• Place perishable foods in the refrigerator within two hours of purchasing from the store.
  • Store leftovers in individual containers and refrigerate immediately.
  • Do not thaw or marinate food on the counter, only do so in the refrigerator.
  • Regularly check food in your fridge, freezer, or pantry for expiration dates. Throw out any food that is past its expiration date or otherwise looks or smells spoiled. Use this guide for recommended storage times for different foods.

 

Fish and Seafood: Is It Safe?

In summer, as more people are enjoying beach vacations and other waterfront activities, they are also consuming more fish and seafood products—some at their destinations and some that they may be grilling at home.  But how confident can you be that the seafood you consume is safe?

Who Controls (and Monitors) Seafood Safety?

In the United States, highly integrated programs within agencies of the federal government, various state regulatory agencies, and private industry work together to ensure the safety and quality of seafood products for consumers:

  • The FDA (US Food and Drug Administration) has the chief responsibility for the safety of seafood products in the United States. In 1997, it established a regulation requiring all seafood processors and retailers to utilize food safety controls (known as HACCP) “to identify any food safety hazards that are likely to occur and to implement a system of controls at critical steps in their operation to prevent, eliminate, or reduce these hazards to an acceptable level.” It also requires any entity in a foreign country that exports seafood to the US to implement the same system of controls. In addition, it monitors food imports and issues alerts for foods that do not meet US standards.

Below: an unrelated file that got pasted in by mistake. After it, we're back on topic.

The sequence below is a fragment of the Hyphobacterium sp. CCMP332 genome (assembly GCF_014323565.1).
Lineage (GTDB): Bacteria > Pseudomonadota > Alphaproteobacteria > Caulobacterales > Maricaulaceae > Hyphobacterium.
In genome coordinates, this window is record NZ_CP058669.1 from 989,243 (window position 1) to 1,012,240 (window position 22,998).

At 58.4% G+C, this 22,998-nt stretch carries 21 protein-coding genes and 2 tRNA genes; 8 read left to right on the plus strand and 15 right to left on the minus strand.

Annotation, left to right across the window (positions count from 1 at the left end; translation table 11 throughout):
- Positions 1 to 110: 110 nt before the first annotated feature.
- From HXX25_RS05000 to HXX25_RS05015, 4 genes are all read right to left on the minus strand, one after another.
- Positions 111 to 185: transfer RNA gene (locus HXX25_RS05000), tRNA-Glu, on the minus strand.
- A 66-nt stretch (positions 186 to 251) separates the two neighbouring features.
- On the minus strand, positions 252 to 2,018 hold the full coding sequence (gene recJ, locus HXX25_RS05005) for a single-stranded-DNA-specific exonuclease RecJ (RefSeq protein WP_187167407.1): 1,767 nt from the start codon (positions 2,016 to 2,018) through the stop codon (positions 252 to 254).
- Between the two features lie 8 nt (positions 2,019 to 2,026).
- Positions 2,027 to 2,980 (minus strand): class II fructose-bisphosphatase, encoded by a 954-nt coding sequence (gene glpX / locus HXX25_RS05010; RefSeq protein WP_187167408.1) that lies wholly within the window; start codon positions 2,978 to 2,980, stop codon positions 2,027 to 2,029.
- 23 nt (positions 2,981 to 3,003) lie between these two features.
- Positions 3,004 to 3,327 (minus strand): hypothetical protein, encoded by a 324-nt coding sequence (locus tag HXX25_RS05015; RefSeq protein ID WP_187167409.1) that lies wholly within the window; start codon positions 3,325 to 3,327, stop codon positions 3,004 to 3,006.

• A USDA (US Department of Agriculture) regulation requires that seafood sold in large retail stores has a label which identifies its country of origin. So, when shopping for seafood, you can check the packaging to see country of origin labeling on the package. The United States imports more than 80% of the seafood we eat, but a large portion of it is actually caught by American fishermen, exported overseas for processing, then re-imported to the US.
  • NOAA (National Oceanic and Atmospheric Administration) has among its diverse functions the management of the US fishery resources in territorial waters and operates a voluntary seafood inspection and grading program to ensure safe, high-quality seafood. Its consumer safety inspectors travel to fishing vessels, processors, and cold storage facilities around the world to evaluate seafood processors and retailers who have requested an inspection or who are under investigation. These businesses are considered to be approved establishments if they pass the inspection but must still comply with regulatory inspections by the FDA.
  • The CDC (Centers for Disease Control and Prevention) carries out investigations concerning all foods including fish and seafood and gives recommendations to the medical community for prevention and treatment.
  • The US EPA (Environmental Protection Agency) along with the FDA sets standards for allowable levels of contaminants in fish caught recreationally and works with the FDA on managing risk in commercial fishery products.